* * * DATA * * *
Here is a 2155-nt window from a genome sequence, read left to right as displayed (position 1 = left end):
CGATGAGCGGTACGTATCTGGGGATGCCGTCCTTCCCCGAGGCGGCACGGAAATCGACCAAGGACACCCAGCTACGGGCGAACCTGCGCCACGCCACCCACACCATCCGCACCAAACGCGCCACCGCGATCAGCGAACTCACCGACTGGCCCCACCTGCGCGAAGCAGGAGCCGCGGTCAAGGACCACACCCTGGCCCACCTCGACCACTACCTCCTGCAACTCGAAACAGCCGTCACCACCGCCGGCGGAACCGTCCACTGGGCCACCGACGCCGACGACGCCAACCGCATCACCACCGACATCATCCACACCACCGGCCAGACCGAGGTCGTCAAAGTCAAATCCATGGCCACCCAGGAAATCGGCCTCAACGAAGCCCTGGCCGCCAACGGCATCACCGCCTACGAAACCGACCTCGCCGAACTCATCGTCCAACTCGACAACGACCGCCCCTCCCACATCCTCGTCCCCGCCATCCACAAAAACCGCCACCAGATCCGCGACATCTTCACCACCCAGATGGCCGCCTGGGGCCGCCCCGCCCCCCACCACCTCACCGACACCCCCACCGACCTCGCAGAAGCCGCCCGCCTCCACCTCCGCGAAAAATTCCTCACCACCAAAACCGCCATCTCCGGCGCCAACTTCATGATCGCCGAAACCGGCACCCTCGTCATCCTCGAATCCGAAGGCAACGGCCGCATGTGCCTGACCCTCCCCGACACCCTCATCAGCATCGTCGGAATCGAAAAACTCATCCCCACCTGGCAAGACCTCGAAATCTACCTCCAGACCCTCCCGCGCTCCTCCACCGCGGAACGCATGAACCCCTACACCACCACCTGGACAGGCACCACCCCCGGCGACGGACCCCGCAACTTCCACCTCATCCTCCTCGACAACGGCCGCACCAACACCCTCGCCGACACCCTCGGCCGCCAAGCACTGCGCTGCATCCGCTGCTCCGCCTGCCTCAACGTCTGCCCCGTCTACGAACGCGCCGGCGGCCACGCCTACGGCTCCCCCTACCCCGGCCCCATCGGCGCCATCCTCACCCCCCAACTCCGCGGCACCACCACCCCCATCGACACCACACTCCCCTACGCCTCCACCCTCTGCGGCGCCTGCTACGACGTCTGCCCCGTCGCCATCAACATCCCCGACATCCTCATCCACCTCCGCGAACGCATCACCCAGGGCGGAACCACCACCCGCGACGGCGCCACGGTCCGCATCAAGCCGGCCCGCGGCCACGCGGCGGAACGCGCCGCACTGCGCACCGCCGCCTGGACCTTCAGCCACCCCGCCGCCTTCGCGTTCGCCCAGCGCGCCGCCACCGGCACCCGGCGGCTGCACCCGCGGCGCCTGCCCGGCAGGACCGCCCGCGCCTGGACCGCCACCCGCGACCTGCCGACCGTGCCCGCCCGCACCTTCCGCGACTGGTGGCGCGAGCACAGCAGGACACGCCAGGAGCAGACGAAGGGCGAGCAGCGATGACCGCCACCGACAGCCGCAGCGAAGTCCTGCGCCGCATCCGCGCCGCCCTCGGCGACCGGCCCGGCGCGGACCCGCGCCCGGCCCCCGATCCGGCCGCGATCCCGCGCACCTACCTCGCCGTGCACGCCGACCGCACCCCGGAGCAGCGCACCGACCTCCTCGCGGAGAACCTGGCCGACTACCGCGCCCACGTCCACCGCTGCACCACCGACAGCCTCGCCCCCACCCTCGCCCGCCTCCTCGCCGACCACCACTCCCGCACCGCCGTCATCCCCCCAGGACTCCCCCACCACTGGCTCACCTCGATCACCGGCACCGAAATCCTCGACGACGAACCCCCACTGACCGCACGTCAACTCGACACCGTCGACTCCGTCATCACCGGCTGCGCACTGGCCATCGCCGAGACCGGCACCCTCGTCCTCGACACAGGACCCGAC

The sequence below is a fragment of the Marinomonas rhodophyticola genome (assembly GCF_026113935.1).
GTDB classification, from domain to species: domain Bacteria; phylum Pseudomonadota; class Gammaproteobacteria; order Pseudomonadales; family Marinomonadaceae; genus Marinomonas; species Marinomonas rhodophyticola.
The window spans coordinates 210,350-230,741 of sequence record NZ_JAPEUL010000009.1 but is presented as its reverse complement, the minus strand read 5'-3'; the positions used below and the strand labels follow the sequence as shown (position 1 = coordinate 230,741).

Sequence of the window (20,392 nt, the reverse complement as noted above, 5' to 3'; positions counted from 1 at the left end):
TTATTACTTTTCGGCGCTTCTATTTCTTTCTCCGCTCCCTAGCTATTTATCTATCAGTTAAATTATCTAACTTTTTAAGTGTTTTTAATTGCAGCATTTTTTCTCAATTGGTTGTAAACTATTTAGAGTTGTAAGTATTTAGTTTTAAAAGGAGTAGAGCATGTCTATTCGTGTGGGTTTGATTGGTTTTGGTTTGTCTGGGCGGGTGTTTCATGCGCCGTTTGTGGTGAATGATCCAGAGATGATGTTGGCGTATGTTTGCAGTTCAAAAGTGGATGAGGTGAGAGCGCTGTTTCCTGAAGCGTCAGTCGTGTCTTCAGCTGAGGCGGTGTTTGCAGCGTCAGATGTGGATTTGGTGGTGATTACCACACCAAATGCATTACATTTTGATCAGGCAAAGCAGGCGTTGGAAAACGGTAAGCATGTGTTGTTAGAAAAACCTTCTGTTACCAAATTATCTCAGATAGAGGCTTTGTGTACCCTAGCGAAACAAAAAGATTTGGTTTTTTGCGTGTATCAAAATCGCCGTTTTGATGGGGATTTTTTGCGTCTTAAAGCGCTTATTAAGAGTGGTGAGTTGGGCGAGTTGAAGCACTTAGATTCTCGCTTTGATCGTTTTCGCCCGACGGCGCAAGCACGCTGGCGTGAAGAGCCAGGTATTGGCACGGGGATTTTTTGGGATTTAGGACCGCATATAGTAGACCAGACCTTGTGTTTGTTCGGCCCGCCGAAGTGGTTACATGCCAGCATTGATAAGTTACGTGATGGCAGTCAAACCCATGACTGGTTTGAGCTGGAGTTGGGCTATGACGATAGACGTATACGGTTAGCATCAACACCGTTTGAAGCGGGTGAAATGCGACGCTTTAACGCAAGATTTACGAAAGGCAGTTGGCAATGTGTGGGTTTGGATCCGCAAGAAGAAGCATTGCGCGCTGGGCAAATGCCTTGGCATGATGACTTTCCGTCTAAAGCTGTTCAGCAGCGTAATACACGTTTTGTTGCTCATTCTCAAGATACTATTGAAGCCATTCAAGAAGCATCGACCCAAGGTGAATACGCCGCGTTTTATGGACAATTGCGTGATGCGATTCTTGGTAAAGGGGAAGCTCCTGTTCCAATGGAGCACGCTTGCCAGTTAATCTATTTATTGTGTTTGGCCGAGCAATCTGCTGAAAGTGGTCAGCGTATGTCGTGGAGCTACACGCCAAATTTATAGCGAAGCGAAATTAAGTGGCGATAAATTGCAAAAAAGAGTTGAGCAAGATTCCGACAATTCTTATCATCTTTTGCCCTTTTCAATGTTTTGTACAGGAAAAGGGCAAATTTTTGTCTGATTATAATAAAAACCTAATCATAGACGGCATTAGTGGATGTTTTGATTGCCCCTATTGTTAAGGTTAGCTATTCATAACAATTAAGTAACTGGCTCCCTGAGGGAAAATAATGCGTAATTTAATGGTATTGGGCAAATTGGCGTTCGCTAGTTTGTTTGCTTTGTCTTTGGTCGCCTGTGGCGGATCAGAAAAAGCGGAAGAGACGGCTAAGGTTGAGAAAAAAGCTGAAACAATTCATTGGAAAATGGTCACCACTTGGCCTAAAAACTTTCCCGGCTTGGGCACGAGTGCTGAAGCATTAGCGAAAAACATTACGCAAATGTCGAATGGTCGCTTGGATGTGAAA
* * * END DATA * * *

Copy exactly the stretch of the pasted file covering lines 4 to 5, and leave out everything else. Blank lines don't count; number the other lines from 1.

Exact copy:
GTDB classification, from domain to species: domain Bacteria; phylum Pseudomonadota; class Gammaproteobacteria; order Pseudomonadales; family Marinomonadaceae; genus Marinomonas; species Marinomonas rhodophyticola.
The window spans coordinates 210,350-230,741 of sequence record NZ_JAPEUL010000009.1 but is presented as its reverse complement, the minus strand read 5'-3'; the positions used below and the strand labels follow the sequence as shown (position 1 = coordinate 230,741).